31 minutes | Jun 17, 2020

Episode 264: You Want Diversity in MLS, and the National Teams? Okay, These Things Must Change.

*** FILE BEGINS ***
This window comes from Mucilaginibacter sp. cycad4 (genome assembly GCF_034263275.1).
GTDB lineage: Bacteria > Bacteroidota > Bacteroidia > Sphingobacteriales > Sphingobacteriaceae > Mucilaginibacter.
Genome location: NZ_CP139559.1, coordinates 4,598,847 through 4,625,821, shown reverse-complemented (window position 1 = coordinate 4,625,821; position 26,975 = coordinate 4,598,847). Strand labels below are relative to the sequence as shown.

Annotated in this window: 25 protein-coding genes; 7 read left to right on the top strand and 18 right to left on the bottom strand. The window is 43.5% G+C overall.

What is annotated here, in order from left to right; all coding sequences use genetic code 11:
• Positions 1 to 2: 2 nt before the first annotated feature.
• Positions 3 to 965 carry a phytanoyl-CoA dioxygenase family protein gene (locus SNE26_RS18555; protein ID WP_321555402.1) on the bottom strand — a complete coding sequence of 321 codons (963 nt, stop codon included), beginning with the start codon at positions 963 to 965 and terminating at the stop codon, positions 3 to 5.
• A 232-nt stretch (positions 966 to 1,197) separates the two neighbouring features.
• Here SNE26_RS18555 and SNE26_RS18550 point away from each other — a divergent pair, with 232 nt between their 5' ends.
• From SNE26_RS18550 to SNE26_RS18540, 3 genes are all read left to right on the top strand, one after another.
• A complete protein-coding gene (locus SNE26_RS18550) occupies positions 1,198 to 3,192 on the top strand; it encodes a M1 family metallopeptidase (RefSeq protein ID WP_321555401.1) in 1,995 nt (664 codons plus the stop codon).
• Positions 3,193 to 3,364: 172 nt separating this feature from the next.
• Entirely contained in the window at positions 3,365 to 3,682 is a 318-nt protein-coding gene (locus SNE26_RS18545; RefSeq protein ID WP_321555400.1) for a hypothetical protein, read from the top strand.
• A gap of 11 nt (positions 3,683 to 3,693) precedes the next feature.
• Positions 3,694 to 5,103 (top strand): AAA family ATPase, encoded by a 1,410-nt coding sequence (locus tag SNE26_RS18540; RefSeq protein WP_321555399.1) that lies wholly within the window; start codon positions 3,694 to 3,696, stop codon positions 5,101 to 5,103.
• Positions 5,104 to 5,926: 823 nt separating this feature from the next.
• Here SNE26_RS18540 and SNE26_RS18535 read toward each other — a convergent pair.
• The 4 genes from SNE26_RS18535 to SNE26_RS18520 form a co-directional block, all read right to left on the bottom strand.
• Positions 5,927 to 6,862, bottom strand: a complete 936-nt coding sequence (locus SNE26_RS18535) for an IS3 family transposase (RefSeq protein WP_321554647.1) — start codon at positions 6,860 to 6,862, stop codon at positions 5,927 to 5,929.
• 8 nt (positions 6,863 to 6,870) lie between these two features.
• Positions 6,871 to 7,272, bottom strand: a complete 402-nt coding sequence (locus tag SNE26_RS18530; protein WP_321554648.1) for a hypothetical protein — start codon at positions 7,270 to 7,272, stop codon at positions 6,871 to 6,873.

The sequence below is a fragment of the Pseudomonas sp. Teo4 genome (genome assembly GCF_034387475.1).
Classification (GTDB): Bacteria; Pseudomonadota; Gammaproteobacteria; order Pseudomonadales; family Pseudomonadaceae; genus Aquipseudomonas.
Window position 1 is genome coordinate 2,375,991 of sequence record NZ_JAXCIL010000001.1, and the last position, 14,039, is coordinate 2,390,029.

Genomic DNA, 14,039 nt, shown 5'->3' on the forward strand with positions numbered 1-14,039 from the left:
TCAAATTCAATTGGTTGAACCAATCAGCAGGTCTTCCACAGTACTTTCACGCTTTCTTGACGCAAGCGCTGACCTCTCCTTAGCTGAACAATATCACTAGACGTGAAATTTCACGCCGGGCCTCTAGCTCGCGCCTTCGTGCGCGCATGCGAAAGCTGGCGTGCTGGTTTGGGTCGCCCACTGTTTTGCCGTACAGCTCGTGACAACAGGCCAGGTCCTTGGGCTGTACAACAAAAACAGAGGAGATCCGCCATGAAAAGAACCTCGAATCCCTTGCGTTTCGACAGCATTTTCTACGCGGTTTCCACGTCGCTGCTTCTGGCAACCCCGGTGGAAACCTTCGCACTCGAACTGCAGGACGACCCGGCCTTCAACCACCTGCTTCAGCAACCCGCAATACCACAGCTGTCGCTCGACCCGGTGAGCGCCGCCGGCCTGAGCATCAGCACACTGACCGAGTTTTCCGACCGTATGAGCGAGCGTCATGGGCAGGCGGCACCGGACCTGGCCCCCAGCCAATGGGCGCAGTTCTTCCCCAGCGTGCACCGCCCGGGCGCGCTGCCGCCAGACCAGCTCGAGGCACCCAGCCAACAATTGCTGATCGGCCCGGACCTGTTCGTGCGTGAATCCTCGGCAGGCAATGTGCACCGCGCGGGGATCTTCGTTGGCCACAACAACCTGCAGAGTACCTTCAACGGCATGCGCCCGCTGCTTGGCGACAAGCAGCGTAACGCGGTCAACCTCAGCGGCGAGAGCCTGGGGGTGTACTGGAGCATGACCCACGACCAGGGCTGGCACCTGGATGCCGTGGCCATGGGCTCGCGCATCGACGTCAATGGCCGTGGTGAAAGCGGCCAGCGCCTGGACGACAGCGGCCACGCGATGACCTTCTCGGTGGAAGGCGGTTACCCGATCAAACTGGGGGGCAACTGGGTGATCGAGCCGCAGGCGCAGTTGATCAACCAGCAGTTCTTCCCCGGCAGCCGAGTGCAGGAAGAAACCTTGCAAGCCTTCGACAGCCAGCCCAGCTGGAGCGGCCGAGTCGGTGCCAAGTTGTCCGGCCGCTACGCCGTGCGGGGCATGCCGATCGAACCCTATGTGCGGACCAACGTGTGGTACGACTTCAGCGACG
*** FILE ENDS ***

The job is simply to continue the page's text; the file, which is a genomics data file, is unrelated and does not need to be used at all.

As a soccer nation, we have a diversity problem, on and off the field. And in more ways, than you might think. Although we generally seem to be aware that a diversity problem exists, we don t appear to have a good grasp of the root causes, which is likely why we have not made significant progress in solving anything. As Gary Kleiban, 3four3 s Founder stated on Twitter: Soluble problems will continue to persist unless the root is both identified and undone. If we re talking about racism and diversity being a systemic thing, which more and more people seem to be coming around to, then the change itself must be a systemic one. People often think the problem is solving the diversity of players, or coaches, or GM s. People think that changes in these areas is going to enable the systemic change we so badly need in our country. The reality is that you can fill MLS with Black and Latino GM s and franchise presidents – and nothing would change. Because the problem is bigger than that. Much bigger than that. It s about opportunity, and ownership. In turn, these things would have a greater impact on those positions that I just mentioned. So, today, we re going to examine the disenfranchisement, discrimination, and lack of diversity throughout soccer in America throughout the ranks. More importantly, we re going to expose the root of the problem American soccer suffers from. You might have seen some people telling us, Now is not the time to be talking about this stuff. Okay, but if we don t educate now, then when? When we ve brought up discrimination over the past ten years, it went ignored. Now, with the recent events, it s imperative we continue discussing it. And we re going to discuss it again, and again, and again. This isn t taking advantage of current tragedies, on the contrary, we ve been beating this drum in public for a decade. It s the ones who haven t been highlighting this over the past ten years that we should all be suspect of. People and organizations that are pandering by riding the wave of public perception. The inequality and injustices we fight in other facets of society run rampant and unchecked in American soccer, partly because of the it s just a game narrative that is conveniently pushed during times like these. It s not just a game, though. It s so much more than just a game. You know that. That s why you re listening to this podcast. Sports, and soccer specifically, have social, political, and economic implications attached to them, all of which affect the livelihoods of millions of individuals, communities, and entire nations. So, when we talk about diversity and inclusion, we cannot brush aside the fact that, like any other sector, sport is a battleground for equality and opportunity. The Obvious, and Measurable Problems To illustrate one of the most obvious examples of the diversity problem we suffer from in American soccer, we can take a look at the history of head coaches in Major League Soccer: MLS has only hired 5 full-time black head coaches in its 25-year history. Put differently, only 3.2% of the league’s full-time head coaches have been black. Additionally, none of those black coaches have been born in America. On several occasions, MLS has hired black head coaches on an interim basis, like Cobe Jones for LA Galaxy, but the fact remains that just 5 out of their 156 full-time head coaching hires have been a black coach. In 2018, I interviewed Justin Reid regarding the lack of diversity amongst NCAA soccer head coaches and administrators. According to Reid, out of 528 NCAA first division soccer programs, both men s and women s, only 43 coaches were identified as Black or Latino. It should be noted that the lack of minority coaches also has an impact on players. Referencing a statement from Mark McKenzie made about having a black coach, former MLS player Amobi Okugo pointed out in a blog post, it s just different when you have a coach that can understand you and has gone through some of the same things you went through. Justin Reid also noted that out of 326 Division 1 NCAA Athletic Directors only 20 were Black. The problems only got worse in regard to the breakdown of men and women in those same roles. And even worse again when it came to minority women. This has a major impact on the hiring process when it comes to head coaches, assistants, and beyond. Patrice Parris, a coach that Justin Reid spoke with while gathering his data, said, A majority of the hires that take place at the NCAA level are based on networking, rather than one s body of work. Society in general relies heavily on personal networks when hiring. For example, if a college student is looking to intern for a tech firm over summer, he might increase his chances by reaching out to a founder that is in his fraternity network. Fraternities and sororities tend to offer job support to past and present members. American soccer at the professional level is frequently referred to as a fraternity. Its members are part of a fortunate group of people who happened to have been around when pro soccer got another jumpstart with MLS 25 years ago. So, if that fraternity is not diverse, it should be no surprise that hiring based principally on that network would continue to produce a lack of diversity. This is what s known as a vicious cycle . Here s another example of network hiring. As of June 2020, the Major League Soccer Players Association Executive Board featured six white men and just one minority. Historically, the Executive Board has been made up of predominantly white guys. Many of these Executive Board members have moved on to serve as coaches or executives within the league, and many others have been hired to work in media positions for MLS and USSF s partners. For example: Ben Olsen has been the coach of D.C. United for a number of years Alexi Lalas has served as GM of LA Galaxy and NY Red Bull, as well as multiple media roles with ESPN and Fox Chris Klein was President of LA Galaxy Landon Donovan has served as an analyst for multiple networks, including ESPN and FOX Tim Howard has served as an analyst for TNT Why is this important to point out? Well, the MLS PA Executive Board is charged with representing all MLS players at the bargaining table when it comes to negotiating things like the CBA. But the Executive Board also represents the collective voice of the players when speaking to the public, whether its in celebration of an achievement, or in times of peril, such as a pandemic, or mass protests. And, like Mark McKenzie pointed out, the message hits differently when you feel like you re connected to the messenger. It comes down to minorities having the opportunity, and the platform, to express themselves, deliver a message, and ultimately represent their communities. But it is those opportunities that are denied in this country, and the vicious cycle of network hiring which we just discussed is but one aspect that contributes to the ongoing problem we face. What do I see For quite some time, I ve questioned whether or not the MLS, and by extension, the U.S. Men s National Team, properly represents the people that make up American soccer. It s hard to say what s coming next without putting it into some sort of context. So, here it goes. I view American soccer through my lens. I grew up playing competitively and ended my career after just one season of collegiate soccer. I ve coached for more than fifteen years, both boys and girls. I ve also refereed just about every level, from youth recreational games to NCAA to Men s semi-professional. Throughout all of my experiences playing and coaching, I ve found it to be very rare that a Hispanic player has not been the best player on the field. Yet, growing up, and into my adult years as a fan of the U.S. Men s National Team, I ve always found it strange that there were so few Hispanic players on the team. Especially ones with the attacking skillsets that I was so accustomed to playing and coaching against in Central and Southern California. According to Census estimates from 2019, Los Angeles is a county comprised of nearly 50% Hispanics and Latinos. That culture is traditionally a soccer-first culture, but that isn t what I remember seeing on TV when I was growing up watching the Los Angeles Galaxy. The star players were Landon Donovan and David Beckham. Don t get me wrong, those guys were great players, but what happened to all of those Hispanic guys I played against? And the guys I coached? And the guys I coached against? Did they just disappear? No. And I don t buy into the fall through the cracks narrative. I don t even buy into the the system is broken narrative. Because I honestly believe that the system is working perfectly because it’s built upon a foundation of disenfranchisement. MLS, with permission granted by US Soccer, is purposefully designed to keep certain people in, and certain people out. Yes, you heard me correctly. A closed league like MLS is all about exclusion. Community outreach programs or diversity task forces only serve as PR stunts due to the fact they never actually hit the essence of what inclusion, and equal opportunity actually means. This is why we continually fight for a system designed around inclusion. Now, with all of that said, are you able to start seeing how the lack of diversity ties into promotion and relegation? Who Represents Who? In 2020, how is it that just two MLS franchises are supposed to accurately represent the soccer-rich culture of Los Angeles? The real answer is: They can t. Sure, there are USL teams and whatnot, but the real soccer culture in Los Angeles exists at the fringe, in Men s Leagues, pick up games, and other unaffiliated organizations that are effectively and purposefully excluded by US Soccer and MLS. This so-called fringe soccer culture is made up of primarily immigrant communities. I remember growing up watching my dad play with a group of Croatian s in the men s leagues